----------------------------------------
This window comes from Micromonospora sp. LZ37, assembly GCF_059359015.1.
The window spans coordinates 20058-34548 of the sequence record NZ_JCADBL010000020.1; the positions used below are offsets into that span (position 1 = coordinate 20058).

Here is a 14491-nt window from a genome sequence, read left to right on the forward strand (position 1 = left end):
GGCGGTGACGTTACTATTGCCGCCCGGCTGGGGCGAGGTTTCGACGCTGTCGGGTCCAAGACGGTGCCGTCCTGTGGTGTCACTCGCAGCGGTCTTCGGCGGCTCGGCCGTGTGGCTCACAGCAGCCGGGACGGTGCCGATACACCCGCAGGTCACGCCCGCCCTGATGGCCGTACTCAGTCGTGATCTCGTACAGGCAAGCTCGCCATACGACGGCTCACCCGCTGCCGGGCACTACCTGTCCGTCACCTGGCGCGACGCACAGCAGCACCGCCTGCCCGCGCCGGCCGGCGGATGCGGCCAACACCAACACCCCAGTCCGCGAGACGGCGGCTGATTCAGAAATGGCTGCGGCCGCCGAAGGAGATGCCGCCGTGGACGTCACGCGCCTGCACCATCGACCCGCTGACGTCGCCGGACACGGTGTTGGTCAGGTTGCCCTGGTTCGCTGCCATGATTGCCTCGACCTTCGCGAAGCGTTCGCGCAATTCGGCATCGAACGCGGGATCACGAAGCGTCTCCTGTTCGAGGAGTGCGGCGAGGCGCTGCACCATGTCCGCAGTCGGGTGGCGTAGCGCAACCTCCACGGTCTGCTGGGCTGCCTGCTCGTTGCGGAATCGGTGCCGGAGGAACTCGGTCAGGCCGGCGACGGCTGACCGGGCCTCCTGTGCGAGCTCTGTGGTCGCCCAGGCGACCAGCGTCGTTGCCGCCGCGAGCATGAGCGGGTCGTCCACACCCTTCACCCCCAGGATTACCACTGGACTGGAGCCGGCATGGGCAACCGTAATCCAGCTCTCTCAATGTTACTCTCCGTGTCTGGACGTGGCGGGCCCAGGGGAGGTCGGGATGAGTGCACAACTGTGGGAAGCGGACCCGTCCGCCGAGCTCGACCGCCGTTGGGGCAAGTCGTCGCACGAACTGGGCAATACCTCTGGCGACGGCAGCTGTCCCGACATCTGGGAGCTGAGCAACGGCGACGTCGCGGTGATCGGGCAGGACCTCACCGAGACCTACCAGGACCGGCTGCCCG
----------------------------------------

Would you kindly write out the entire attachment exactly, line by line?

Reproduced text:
This window comes from Micromonospora sp. LZ37, assembly GCF_059359015.1.
The window spans coordinates 20058-34548 of the sequence record NZ_JCADBL010000020.1; the positions used below are offsets into that span (position 1 = coordinate 20058).

Here is a 14491-nt window from a genome sequence, read left to right on the forward strand (position 1 = left end):
GGCGGTGACGTTACTATTGCCGCCCGGCTGGGGCGAGGTTTCGACGCTGTCGGGTCCAAGACGGTGCCGTCCTGTGGTGTCACTCGCAGCGGTCTTCGGCGGCTCGGCCGTGTGGCTCACAGCAGCCGGGACGGTGCCGATACACCCGCAGGTCACGCCCGCCCTGATGGCCGTACTCAGTCGTGATCTCGTACAGGCAAGCTCGCCATACGACGGCTCACCCGCTGCCGGGCACTACCTGTCCGTCACCTGGCGCGACGCACAGCAGCACCGCCTGCCCGCGCCGGCCGGCGGATGCGGCCAACACCAACACCCCAGTCCGCGAGACGGCGGCTGATTCAGAAATGGCTGCGGCCGCCGAAGGAGATGCCGCCGTGGACGTCACGCGCCTGCACCATCGACCCGCTGACGTCGCCGGACACGGTGTTGGTCAGGTTGCCCTGGTTCGCTGCCATGATTGCCTCGACCTTCGCGAAGCGTTCGCGCAATTCGGCATCGAACGCGGGATCACGAAGCGTCTCCTGTTCGAGGAGTGCGGCGAGGCGCTGCACCATGTCCGCAGTCGGGTGGCGTAGCGCAACCTCCACGGTCTGCTGGGCTGCCTGCTCGTTGCGGAATCGGTGCCGGAGGAACTCGGTCAGGCCGGCGACGGCTGACCGGGCCTCCTGTGCGAGCTCTGTGGTCGCCCAGGCGACCAGCGTCGTTGCCGCCGCGAGCATGAGCGGGTCGTCCACACCCTTCACCCCCAGGATTACCACTGGACTGGAGCCGGCATGGGCAACCGTAATCCAGCTCTCTCAATGTTACTCTCCGTGTCTGGACGTGGCGGGCCCAGGGGAGGTCGGGATGAGTGCACAACTGTGGGAAGCGGACCCGTCCGCCGAGCTCGACCGCCGTTGGGGCAAGTCGTCGCACGAACTGGGCAATACCTCTGGCGACGGCAGCTGTCCCGACATCTGGGAGCTGAGCAACGGCGACGTCGCGGTGATCGGGCAGGACCTCACCGAGACCTACCAGGACCGGCTGCCCG